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Silage Pit Roller

Picture This: You are driving in the countryside and see a mound covered in tyres and a big tarpaulin, ever wondered what it is and why?

It is in fact a silage pit or clamp.

What is Silage?

Silage is pasture grass that has been ‘pickled’. It is a method used to preserve the pasture for livestock to eat later when natural pasture isn’t good, like in the dry season.

The grasses are cut and then fermented to keep as much of the nutrients (such as sugars and proteins) as possible. The fermentation is carried out by microscopic organisms living in the grass.

Why do we compact Silage?

Basically, for fermentation. It minimises the amount of air trapped in the silo initially which will mean wasteful aerobic processes will cease sooner, allowing fermentation to begin.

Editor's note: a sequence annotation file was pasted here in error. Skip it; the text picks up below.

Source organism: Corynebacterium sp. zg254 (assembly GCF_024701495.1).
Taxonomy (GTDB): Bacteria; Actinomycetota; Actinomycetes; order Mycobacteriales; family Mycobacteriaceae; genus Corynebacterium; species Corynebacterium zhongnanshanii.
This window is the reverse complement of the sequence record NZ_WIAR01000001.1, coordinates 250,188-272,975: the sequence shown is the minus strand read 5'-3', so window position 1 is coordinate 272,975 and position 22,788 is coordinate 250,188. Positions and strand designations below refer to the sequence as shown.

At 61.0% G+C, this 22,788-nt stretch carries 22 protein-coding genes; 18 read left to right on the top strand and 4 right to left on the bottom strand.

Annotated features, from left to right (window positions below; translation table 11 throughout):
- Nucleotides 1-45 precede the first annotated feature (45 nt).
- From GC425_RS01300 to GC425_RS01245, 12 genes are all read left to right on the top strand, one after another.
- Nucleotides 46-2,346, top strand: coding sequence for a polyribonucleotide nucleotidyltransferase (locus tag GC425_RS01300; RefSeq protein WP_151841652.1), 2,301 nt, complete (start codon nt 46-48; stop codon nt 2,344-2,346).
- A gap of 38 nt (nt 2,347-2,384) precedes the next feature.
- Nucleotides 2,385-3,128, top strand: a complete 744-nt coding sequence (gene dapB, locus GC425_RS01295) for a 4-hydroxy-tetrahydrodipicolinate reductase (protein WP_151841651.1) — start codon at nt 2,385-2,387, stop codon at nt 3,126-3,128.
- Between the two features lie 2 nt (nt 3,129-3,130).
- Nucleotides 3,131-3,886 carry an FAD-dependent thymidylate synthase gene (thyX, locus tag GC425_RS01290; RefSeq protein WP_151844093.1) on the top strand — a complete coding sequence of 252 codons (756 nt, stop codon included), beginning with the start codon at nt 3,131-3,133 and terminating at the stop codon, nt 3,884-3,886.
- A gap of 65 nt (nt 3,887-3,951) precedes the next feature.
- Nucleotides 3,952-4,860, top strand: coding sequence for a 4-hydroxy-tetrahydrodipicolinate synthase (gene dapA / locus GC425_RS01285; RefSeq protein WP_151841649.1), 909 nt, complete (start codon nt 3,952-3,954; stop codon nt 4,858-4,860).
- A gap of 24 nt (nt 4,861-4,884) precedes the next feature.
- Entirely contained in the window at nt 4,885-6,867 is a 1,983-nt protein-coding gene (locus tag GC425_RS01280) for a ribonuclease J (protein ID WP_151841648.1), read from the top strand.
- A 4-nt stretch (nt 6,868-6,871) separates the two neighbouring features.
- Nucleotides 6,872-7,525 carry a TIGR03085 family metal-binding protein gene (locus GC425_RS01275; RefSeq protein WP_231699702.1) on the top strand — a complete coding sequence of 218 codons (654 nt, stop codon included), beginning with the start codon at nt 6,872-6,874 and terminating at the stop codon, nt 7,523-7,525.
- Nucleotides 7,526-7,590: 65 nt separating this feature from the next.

The cut grass is chopped into even smaller pieces and then compacted to get out as much oxygen as possible (this is important because the microorganisms, called lactic acid bacteria, are needed to carry out the fermentation like living in oxygen-free environments). When the silage is to be stored piled in a large pit, tractors and other machinery such as a roller are usually driven over the grass pile until it is firm.

What does a Silage Pit Roller do?

A silage pit roller speeds up the compaction process almost four-fold, saving both time and fuel. Rolling tight to the sides of the silage clamp is much easier, resulting in improved silage quality in this vulnerable area. Silage Pit Rollers have been shown to increase dry matter density by up to 40 per cent when compared to conventional tractor rolling. That’s an impressive 40 per cent more feed that can be stored in the same clamp, helping to save valuable space.

Better compaction = better silage

 

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